Tennessee Baseball Looking To Check Another Box At Vanderbilt

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Tony Vitello and the Tennessee baseball program have checked a lot of boxes in its five-year rebuild out of the dumpster of the Southeastern Conference.

A return to the SEC and NCAA Tournament? Checked off in 2019. Have a player selected in the first round of the MLB Draft? Checked off in 2020. First SEC East title since 1997? First SEC Tournament win in over a decade? A return to the College World Series? Inking a top five recruiting class? All checked off in 2021.

Vitello and the Vols have distinguished themselves as a top program in the SEC once again. The 23-1 start to the 2022 season proves what those in Knoxville already knew — last season was no fluke.

But there’s still boxes left to be checked off and the Vols get another crack at one this weekend.

Instate rival Vanderbilt has been one of the nation’s best programs since Tim Corbin took over 20 years ago. The Commodores have two National Championships and have two more trips to the title game in the last decade.

For the rapid elevation of Tennessee’s program in the last half-decade, Vanderbilt is still the gold standard for college baseball in the “Volunteer State” and Vitello’s Vols are yet to knock them off in a weekend series.

“We’re in a position where we’re trying to win as many SEC games as possible,” Vitello said Wednesday. “As far as that particular matchup I just know last year on Sunday — the last time we played that team — we did not play very well at all. And then the last game we played in that stadium on Sunday we actually played very well. … The perspective I have because I was answering some of John’s (Wilkerson) questions, it’s very similar to last weekend in my opinion. … Similar talk and juice headed into this weekend. Hopefully the experience from last week helps this week.”

Tennessee’s fifth-year head coach downplayed the importance of the weekend series — as you’d expect  entering a regular season weekend. But to be the best, you have to beat the best. 

And don’t kid yourself, there’s a desire to be the best inside the Lindsey Nelson Stadium clubhouse and coach’s offices that burns 24 hours a day, seven days a week and 365 days a year. To get there, the Vols have to surpass their foe 180-miles to the west in Nashville.

Despite winning every weekend series since Vitello took over, the Commodores haven’t dominated Tennessee in recent years. Tennessee salvaged weekend series in 2018 and 2019 with Sunday victories to avoid the sweep before dropping two-out-of-three in a hotly contested series last April at Lindsey Nelson Stadium

“I remember it was exciting and got a little chippy,” Tennessee sophomore pitcher Blade Tidwell said of last season’s meeting. “It was close and will be a good one this weekend.”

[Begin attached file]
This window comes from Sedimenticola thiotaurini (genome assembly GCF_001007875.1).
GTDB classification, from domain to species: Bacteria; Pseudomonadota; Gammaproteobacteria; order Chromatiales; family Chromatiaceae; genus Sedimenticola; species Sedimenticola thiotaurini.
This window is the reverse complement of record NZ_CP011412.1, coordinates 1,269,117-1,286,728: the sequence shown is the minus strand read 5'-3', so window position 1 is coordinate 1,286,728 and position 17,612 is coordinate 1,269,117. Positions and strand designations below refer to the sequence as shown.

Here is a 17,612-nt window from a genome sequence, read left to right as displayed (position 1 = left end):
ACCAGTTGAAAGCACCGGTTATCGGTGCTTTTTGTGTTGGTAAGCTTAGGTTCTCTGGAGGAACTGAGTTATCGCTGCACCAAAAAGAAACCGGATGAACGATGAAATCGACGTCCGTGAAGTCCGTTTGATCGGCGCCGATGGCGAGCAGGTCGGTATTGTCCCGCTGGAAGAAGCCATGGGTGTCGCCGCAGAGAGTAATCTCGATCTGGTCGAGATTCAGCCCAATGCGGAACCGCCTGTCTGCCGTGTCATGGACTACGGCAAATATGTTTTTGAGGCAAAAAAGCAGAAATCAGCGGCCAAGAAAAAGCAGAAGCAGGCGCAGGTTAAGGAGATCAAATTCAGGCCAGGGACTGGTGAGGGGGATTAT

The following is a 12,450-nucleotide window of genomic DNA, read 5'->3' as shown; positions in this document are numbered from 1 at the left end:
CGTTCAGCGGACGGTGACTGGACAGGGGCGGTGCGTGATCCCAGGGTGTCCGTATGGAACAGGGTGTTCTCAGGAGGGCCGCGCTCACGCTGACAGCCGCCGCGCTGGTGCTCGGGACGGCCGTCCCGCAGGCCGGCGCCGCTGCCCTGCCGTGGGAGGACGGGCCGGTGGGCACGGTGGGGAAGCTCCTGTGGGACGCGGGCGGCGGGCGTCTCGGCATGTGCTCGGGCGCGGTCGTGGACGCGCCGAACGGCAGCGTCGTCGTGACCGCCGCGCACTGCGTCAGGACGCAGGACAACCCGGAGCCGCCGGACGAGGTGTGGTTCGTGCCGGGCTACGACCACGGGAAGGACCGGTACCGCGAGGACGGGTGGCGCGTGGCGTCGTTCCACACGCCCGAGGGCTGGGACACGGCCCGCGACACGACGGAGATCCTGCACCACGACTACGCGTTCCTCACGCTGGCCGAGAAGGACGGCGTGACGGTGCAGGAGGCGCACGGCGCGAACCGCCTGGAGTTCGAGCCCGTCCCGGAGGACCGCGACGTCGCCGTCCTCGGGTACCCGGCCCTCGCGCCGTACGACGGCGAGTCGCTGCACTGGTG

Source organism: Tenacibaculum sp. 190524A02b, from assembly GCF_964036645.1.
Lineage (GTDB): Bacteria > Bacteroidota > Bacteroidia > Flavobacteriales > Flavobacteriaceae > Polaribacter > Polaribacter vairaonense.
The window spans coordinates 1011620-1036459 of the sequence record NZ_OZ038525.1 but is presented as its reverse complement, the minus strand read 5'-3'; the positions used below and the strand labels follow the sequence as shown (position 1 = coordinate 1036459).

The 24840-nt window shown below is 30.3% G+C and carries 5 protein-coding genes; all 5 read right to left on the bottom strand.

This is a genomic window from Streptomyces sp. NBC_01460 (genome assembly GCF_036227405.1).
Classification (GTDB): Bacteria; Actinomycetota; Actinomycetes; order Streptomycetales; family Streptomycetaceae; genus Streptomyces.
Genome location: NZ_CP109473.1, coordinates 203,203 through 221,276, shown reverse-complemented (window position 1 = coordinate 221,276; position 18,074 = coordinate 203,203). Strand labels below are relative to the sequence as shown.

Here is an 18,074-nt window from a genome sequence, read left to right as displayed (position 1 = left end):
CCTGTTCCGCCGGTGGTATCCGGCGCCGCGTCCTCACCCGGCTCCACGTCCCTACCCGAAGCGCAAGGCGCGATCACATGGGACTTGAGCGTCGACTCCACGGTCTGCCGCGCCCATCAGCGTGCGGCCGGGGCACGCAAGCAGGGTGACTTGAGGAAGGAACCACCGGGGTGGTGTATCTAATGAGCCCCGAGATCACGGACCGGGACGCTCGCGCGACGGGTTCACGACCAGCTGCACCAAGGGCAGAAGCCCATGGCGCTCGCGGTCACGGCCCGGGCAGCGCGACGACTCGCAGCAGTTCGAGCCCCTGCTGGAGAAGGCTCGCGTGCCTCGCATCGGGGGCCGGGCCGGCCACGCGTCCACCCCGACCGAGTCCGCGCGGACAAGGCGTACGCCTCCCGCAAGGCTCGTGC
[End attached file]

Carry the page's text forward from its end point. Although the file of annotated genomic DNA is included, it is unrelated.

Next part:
Evan Russell’s three home-run performance pushed Tennessee past Vanderbilt in game two of last year’s series before the Vols laid an egg in a 10-4 Sunday beatdown.

The poor performance was one of the few failures of the 2021 Tennessee team and is likely in the back of a number of Vols’ minds as they head into this weekend.

On paper, Vanderbilt needs success this weekend more than Tennessee. The Commodores dropped two-out-of-three to South Carolina last weekend and have failed to find the consistency and pitching that got the 2021 Commodores to the College World Series final.

Tennessee — on the other hand — enters the weekend 6-0 in SEC play, riding a program-best 16-game win streak into the weekend’s top-10 tilt. The Vols could drop two-out-of-three again this weekend and still be in prime position to win the conference.

However, the pressure is on Tennessee and not Vanderbilt this weekend. Pressure to back up its newly found No. 1 ranking, but more importantly, pressure to check off another box in the resurgence of Tennessee baseball.

Ryan Schumpert is a senior at the University of Tennessee-Knoxville who has covered University of Tennessee athletics since the moment he stepped on campus. He just completed a three-year stint with the Daily Beacon, the last two of which as the Sports Editor. Ryan also spent last three years at Volquest providing strong Tennessee baseball coverage of Tony Vitello's resurgent program. While the bulk of Ryan's responsibilities involved beat coverage and writing, he also recorded podcasts for both the Beacon and Volquest. Did we leave out the part about Ryan interning for the Smokies? Ryan's work ethic, versatility, and strong writing skills are but three of the reasons why Vol Nation will be hearing from Ryan for years to come.